Day of the Dead in Mexico
(Dia de Los Muertos)
October 31 – November 2, 2013
Growing up Halloween was always my favorite holiday – the combination of scary movies, dressing up in costumes, trick-or-treating, and getting scared beyond belief in haunted houses all made it my favorite day of the year. I’ve been a grown up now for a couple years and the magic of holidays has mostly been forgotten. I didn’t originally plan for it, but after realizing I’d be in Mexico for Day of the Dead (Dia De Los Muertos in Spanish) I quickly became the most anticipated event of my trip. We don’t have this holiday in the U.S. and I couldn’t wait to see the traditions another culture had to share.
Unlike our holiday in the U.S. which has little meaning other than just to have fun and get a few scares, Mexicans take 3 days to remember, pray for, and honor their dead in unique and fascinating ways.
- October 31st – All Hallows’ Eve
- November 1st – All Saints’ Day
- November 2nd – All Souls’ Day
Traditions include building special altars to honor the deceased loved ones using photographs, favorite foods and possessions of the departed. Family and friends also gather at cemeteries (cementerios in Spanish) to visit graves and leave offerings to their loved ones throughout the day and night.
Day of the Dead is celebrated differently depending on the region of Mexico you happen to be in. I chose to make my first attendance of this holiday in the Yucatan, more specifically the city of Merida. There’s a large Mayan presence here and the people have their own name for these celebrations, Hanal Pixán which roughly translates to “food for the souls.” Like in other areas, shrines are built with photos and specially prepared food offerings to help deceased loved ones find their way home. A unique tradition to this area is cooking Pibipollo, a special tamale wrapped in banana leaves and cooked in an underground pit.
All Hallows Eve
Upon arriving in Merida I had thought Oct. 31st was going to be a generally dull day and that most celebrating of this holiday would be happening on November 2nd, All Souls’ Day. It ended up being the opposite and this was the day that tens of thousands flocked onto the streets to remember the dead, paint their faces, and have a wonderful time.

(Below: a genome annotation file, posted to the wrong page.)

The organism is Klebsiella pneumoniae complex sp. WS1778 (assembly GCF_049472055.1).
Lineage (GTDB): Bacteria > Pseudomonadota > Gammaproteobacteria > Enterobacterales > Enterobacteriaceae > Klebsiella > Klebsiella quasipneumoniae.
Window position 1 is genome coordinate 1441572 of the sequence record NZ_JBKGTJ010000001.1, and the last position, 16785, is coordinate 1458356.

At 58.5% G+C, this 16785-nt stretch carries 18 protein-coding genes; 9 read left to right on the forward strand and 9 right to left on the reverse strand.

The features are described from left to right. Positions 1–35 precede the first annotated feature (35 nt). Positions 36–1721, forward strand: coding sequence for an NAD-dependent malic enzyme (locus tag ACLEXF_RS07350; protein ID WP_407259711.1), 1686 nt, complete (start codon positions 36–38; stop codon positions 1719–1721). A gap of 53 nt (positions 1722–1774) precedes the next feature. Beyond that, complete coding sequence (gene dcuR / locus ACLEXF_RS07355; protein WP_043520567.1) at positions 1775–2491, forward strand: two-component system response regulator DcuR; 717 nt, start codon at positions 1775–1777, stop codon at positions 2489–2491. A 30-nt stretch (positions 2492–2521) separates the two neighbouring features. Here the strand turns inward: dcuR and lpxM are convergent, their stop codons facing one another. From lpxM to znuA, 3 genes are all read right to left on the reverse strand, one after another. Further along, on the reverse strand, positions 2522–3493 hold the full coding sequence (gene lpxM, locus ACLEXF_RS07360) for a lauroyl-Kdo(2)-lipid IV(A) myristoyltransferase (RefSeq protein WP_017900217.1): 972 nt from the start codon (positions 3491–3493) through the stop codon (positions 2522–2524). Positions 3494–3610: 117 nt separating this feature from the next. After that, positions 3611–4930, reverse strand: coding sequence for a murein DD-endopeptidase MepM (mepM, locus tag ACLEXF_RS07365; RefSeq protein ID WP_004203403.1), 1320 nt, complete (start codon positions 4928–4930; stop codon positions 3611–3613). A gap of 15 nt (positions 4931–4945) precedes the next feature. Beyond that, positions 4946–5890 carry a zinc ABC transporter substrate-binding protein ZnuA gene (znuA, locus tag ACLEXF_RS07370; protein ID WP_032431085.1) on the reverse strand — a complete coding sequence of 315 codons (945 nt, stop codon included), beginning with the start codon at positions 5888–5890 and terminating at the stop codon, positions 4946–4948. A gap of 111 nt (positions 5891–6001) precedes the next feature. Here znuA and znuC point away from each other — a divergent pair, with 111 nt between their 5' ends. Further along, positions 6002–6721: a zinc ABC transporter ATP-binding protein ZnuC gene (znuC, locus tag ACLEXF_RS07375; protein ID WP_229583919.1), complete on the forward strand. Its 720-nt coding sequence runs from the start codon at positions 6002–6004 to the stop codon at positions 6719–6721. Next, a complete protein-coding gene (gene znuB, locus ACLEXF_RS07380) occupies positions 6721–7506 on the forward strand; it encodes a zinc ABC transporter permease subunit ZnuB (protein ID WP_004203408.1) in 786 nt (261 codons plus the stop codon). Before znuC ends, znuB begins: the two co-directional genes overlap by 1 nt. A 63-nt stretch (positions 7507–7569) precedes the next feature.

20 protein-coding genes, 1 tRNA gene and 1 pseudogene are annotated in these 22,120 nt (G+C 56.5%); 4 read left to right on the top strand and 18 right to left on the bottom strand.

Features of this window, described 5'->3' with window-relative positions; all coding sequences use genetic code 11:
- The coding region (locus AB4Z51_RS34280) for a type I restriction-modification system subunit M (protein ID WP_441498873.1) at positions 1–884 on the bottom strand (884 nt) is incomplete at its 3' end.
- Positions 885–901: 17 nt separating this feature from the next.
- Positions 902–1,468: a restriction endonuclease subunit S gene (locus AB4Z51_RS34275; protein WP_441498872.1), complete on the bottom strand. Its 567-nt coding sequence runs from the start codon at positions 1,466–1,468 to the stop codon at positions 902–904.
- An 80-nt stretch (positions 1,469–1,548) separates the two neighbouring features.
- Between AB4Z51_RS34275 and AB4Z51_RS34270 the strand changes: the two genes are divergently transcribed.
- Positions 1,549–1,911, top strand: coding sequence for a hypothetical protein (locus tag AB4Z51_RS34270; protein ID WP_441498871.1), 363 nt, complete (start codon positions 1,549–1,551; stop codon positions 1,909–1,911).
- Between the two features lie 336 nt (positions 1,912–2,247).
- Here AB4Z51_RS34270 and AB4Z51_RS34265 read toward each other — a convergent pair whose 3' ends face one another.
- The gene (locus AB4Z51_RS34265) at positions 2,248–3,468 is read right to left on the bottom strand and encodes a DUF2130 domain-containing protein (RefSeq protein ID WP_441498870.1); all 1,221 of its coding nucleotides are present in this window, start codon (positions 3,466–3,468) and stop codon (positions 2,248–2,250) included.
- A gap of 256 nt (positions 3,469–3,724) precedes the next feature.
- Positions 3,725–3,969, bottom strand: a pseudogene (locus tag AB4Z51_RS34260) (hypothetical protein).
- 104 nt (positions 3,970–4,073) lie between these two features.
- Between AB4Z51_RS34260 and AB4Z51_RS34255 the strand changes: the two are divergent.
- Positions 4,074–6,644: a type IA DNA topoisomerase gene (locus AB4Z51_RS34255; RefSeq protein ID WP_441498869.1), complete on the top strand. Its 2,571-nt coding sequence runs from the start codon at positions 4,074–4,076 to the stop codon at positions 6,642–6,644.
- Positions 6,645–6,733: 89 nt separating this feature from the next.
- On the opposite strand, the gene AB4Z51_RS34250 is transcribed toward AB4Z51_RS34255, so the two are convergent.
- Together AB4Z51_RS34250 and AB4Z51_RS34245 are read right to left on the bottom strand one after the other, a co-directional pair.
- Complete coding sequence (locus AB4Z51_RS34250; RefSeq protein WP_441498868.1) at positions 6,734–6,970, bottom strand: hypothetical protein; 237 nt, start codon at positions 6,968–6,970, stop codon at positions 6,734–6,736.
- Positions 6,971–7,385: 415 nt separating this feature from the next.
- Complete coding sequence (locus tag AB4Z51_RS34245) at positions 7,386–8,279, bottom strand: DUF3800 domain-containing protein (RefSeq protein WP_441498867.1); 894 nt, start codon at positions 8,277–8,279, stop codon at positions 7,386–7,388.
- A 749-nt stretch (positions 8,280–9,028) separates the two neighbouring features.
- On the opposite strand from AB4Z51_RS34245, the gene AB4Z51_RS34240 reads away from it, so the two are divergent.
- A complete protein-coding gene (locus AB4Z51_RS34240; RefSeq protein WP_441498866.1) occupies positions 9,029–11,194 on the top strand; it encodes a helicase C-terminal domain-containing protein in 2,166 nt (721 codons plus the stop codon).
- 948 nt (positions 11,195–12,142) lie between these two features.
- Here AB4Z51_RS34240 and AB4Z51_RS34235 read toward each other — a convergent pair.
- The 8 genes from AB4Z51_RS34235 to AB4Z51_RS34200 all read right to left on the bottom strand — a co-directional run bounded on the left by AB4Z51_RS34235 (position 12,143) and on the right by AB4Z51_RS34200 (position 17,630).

Night fell and I began the walk down Merida’s street from the center of town toward the main cemetery (Cementerio General). Along the way I passed by dozens of decorated altars lining both sides of the street:
I wasn’t sure what to expect, would the memory of your deceased and the construction of a large shrine cause you to be in a generally solemn mood? It didn’t appear so on this night, as most people seemed to be in good spirits and enjoying the ensuing crowd.
Next was the large attraction at the park, half way to the cemetery – faces were painted, official city cultural attractions were on display, and a live band was jamming out to an enthusiastic crowd. And yes, that’s a real police officer posing with me below!
In the middle of all this joy and fun something happened that always amazed me – I ran into a girl I had met on a bus 2 weeks previously, leaving Costa Rica. With her was a group of travelers from all over the globe and before I knew it my solo holiday had just become one I’d share with a new group of friends. After passing dozens more altars and eating some delicious Mexican treats we all made our way down to the cemetery. A guided tour ensued with the cemetery’s long history and graves being shown off.
For only a dozen pesos (less than a dollar) we each got our faces painted and continued on enjoying the celebrations. The main event died down around 10 which signaled the beginning of a city-wide bar exploration that left most of us with a hangover to contend with upon awakening the next afternoon
All Saints Day
After dragging myself out of bed and feeling only slightly recovered from the previous night’s partying it was unclear what would be going on around the city. The rain and gloomy clouds didn’t do any favors either. Other than some small celebrations in the central park this day was mellow. That didn’t stop the new group of friends and I from once again exploring the city’s after dark attractions and having a good time.
All Souls Day
Once again, it was unclear what would take place on the final day, and there were no official city events going on. Determined not to let the rain ruin my parade I headed back to the cemetery. Graves were glowing with the flicker of flames from candles. The usually somber and unwelcoming cemetery was now decorated with brightly colored flowers, freshly painted tombstones and just-cooked food. But there was no celebrating or costumes on this day – it was an intimate and personal time for families to gather and remember the dead in a serious way. I never felt unwelcome, but this was a time I found myself feeling a little out of place.
The night was spent partying until the early morning hours in an authentic Mexican cantina (an odd and amusing experience all of its own) and saying goodbye to all my new friends who had helped to make my first Dia de Los Muertos experience one I’ll never forget!